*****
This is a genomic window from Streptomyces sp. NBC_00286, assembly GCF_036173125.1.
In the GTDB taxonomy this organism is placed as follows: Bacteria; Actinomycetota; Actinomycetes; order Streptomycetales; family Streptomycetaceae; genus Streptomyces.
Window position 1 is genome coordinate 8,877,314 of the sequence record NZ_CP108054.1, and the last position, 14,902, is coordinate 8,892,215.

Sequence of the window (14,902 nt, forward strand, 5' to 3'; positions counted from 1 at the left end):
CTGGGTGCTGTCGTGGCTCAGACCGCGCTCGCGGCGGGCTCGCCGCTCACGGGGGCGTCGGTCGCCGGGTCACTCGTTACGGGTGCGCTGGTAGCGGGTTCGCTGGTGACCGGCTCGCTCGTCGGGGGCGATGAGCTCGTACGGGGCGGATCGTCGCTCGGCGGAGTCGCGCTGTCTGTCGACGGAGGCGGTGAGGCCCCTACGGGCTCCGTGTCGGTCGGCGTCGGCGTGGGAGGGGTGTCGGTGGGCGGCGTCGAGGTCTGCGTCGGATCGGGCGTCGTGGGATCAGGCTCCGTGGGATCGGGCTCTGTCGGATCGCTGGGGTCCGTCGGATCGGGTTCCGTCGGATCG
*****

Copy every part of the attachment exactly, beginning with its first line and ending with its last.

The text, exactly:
This is a genomic window from Streptomyces sp. NBC_00286, assembly GCF_036173125.1.
In the GTDB taxonomy this organism is placed as follows: Bacteria; Actinomycetota; Actinomycetes; order Streptomycetales; family Streptomycetaceae; genus Streptomyces.
Window position 1 is genome coordinate 8,877,314 of the sequence record NZ_CP108054.1, and the last position, 14,902, is coordinate 8,892,215.

Sequence of the window (14,902 nt, forward strand, 5' to 3'; positions counted from 1 at the left end):
CTGGGTGCTGTCGTGGCTCAGACCGCGCTCGCGGCGGGCTCGCCGCTCACGGGGGCGTCGGTCGCCGGGTCACTCGTTACGGGTGCGCTGGTAGCGGGTTCGCTGGTGACCGGCTCGCTCGTCGGGGGCGATGAGCTCGTACGGGGCGGATCGTCGCTCGGCGGAGTCGCGCTGTCTGTCGACGGAGGCGGTGAGGCCCCTACGGGCTCCGTGTCGGTCGGCGTCGGCGTGGGAGGGGTGTCGGTGGGCGGCGTCGAGGTCTGCGTCGGATCGGGCGTCGTGGGATCAGGCTCCGTGGGATCGGGCTCTGTCGGATCGCTGGGGTCCGTCGGATCGGGTTCCGTCGGATCG